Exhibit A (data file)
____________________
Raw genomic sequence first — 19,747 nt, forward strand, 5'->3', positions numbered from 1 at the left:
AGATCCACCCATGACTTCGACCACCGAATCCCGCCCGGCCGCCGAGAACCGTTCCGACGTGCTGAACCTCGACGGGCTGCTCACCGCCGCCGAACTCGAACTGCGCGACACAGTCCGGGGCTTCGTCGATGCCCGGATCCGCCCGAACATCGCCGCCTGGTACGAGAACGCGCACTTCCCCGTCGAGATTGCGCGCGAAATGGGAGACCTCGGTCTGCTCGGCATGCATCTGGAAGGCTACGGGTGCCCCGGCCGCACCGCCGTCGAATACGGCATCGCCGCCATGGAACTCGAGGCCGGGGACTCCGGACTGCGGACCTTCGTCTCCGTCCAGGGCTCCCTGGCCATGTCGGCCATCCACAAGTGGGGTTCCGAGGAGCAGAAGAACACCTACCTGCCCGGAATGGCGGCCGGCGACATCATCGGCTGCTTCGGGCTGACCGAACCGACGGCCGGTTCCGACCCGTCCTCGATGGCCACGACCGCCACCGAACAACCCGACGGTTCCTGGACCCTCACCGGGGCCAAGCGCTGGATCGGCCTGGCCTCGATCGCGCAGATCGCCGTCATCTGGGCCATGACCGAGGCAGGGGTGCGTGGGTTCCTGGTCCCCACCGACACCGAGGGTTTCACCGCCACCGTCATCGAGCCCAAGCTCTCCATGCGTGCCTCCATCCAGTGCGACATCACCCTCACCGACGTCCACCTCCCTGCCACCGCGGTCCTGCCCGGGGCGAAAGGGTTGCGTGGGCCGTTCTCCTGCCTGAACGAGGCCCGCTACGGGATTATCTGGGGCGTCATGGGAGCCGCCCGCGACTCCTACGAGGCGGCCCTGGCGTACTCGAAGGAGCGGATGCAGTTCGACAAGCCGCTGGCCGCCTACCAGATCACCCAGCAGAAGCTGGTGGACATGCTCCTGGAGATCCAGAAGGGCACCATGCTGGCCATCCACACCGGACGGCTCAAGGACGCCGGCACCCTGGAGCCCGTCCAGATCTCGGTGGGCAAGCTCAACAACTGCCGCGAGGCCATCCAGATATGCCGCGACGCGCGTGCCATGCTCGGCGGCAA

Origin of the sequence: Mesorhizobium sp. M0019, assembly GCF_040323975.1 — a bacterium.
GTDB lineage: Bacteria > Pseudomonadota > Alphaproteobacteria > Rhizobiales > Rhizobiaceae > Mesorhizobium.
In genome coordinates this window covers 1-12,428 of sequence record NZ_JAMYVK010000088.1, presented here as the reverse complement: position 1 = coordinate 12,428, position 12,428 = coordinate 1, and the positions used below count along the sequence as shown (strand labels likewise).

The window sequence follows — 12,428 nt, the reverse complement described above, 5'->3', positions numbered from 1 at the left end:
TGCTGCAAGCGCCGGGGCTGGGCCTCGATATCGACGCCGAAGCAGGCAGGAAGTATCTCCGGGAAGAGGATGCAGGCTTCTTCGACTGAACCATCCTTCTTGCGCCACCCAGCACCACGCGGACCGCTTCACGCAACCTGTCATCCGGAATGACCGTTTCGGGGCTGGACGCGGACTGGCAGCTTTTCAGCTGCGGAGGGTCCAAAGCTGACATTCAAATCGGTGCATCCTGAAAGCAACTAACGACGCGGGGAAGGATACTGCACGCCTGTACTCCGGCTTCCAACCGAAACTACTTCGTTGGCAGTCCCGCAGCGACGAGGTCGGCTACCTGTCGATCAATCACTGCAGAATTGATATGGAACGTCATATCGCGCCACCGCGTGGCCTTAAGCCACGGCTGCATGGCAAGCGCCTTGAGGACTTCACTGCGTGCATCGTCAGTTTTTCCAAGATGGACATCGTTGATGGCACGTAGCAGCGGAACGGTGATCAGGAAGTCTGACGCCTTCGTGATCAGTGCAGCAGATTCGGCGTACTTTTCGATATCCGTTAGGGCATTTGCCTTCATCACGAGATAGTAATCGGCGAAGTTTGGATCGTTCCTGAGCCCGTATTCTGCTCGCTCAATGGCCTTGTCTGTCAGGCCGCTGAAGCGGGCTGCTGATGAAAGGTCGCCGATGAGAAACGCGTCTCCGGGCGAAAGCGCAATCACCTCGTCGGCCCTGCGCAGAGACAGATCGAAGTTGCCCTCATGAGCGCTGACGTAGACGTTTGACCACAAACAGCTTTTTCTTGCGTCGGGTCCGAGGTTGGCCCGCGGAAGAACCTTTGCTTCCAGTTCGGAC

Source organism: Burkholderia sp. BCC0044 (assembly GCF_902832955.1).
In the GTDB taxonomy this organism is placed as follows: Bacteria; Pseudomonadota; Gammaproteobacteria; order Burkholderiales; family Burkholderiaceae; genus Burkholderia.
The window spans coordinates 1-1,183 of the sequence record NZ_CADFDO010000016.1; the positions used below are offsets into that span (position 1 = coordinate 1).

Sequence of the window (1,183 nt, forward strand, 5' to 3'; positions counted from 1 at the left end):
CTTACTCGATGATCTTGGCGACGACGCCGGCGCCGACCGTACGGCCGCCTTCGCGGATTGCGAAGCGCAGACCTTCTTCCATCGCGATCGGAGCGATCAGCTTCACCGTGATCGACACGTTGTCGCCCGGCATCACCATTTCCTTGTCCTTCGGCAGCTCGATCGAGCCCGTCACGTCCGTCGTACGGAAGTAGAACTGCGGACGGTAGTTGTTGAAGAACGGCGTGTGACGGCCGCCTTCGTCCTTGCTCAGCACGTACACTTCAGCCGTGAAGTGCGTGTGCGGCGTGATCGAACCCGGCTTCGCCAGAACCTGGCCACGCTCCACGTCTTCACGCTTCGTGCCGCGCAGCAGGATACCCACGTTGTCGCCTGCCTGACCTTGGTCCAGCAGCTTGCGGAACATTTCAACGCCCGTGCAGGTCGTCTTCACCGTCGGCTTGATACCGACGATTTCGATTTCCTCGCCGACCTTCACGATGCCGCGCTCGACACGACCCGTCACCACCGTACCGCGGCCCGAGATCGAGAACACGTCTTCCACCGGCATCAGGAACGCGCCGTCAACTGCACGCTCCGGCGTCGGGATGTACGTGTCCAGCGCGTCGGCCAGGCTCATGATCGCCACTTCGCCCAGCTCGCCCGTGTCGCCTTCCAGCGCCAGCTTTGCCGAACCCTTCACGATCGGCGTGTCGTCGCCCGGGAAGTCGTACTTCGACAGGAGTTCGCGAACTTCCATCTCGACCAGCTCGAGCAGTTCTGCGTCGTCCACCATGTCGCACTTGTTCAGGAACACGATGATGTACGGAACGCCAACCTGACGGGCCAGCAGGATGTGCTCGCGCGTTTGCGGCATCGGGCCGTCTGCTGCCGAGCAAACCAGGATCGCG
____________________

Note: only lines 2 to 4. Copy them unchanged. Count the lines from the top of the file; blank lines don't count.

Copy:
AGATCCACCCATGACTTCGACCACCGAATCCCGCCCGGCCGCCGAGAACCGTTCCGACGTGCTGAACCTCGACGGGCTGCTCACCGCCGCCGAACTCGAACTGCGCGACACAGTCCGGGGCTTCGTCGATGCCCGGATCCGCCCGAACATCGCCGCCTGGTACGAGAACGCGCACTTCCCCGTCGAGATTGCGCGCGAAATGGGAGACCTCGGTCTGCTCGGCATGCATCTGGAAGGCTACGGGTGCCCCGGCCGCACCGCCGTCGAATACGGCATCGCCGCCATGGAACTCGAGGCCGGGGACTCCGGACTGCGGACCTTCGTCTCCGTCCAGGGCTCCCTGGCCATGTCGGCCATCCACAAGTGGGGTTCCGAGGAGCAGAAGAACACCTACCTGCCCGGAATGGCGGCCGGCGACATCATCGGCTGCTTCGGGCTGACCGAACCGACGGCCGGTTCCGACCCGTCCTCGATGGCCACGACCGCCACCGAACAACCCGACGGTTCCTGGACCCTCACCGGGGCCAAGCGCTGGATCGGCCTGGCCTCGATCGCGCAGATCGCCGTCATCTGGGCCATGACCGAGGCAGGGGTGCGTGGGTTCCTGGTCCCCACCGACACCGAGGGTTTCACCGCCACCGTCATCGAGCCCAAGCTCTCCATGCGTGCCTCCATCCAGTGCGACATCACCCTCACCGACGTCCACCTCCCTGCCACCGCGGTCCTGCCCGGGGCGAAAGGGTTGCGTGGGCCGTTCTCCTGCCTGAACGAGGCCCGCTACGGGATTATCTGGGGCGTCATGGGAGCCGCCCGCGACTCCTACGAGGCGGCCCTGGCGTACTCGAAGGAGCGGATGCAGTTCGACAAGCCGCTGGCCGCCTACCAGATCACCCAGCAGAAGCTGGTGGACATGCTCCTGGAGATCCAGAAGGGCACCATGCTGGCCATCCACACCGGACGGCTCAAGGACGCCGGCACCCTGGAGCCCGTCCAGATCTCGGTGGGCAAGCTCAACAACTGCCGCGAGGCCATCCAGATATGCCGCGACGCGCGTGCCATGCTCGGCGGCAA

Origin of the sequence: Mesorhizobium sp. M0019, assembly GCF_040323975.1 — a bacterium.
GTDB lineage: Bacteria > Pseudomonadota > Alphaproteobacteria > Rhizobiales > Rhizobiaceae > Mesorhizobium.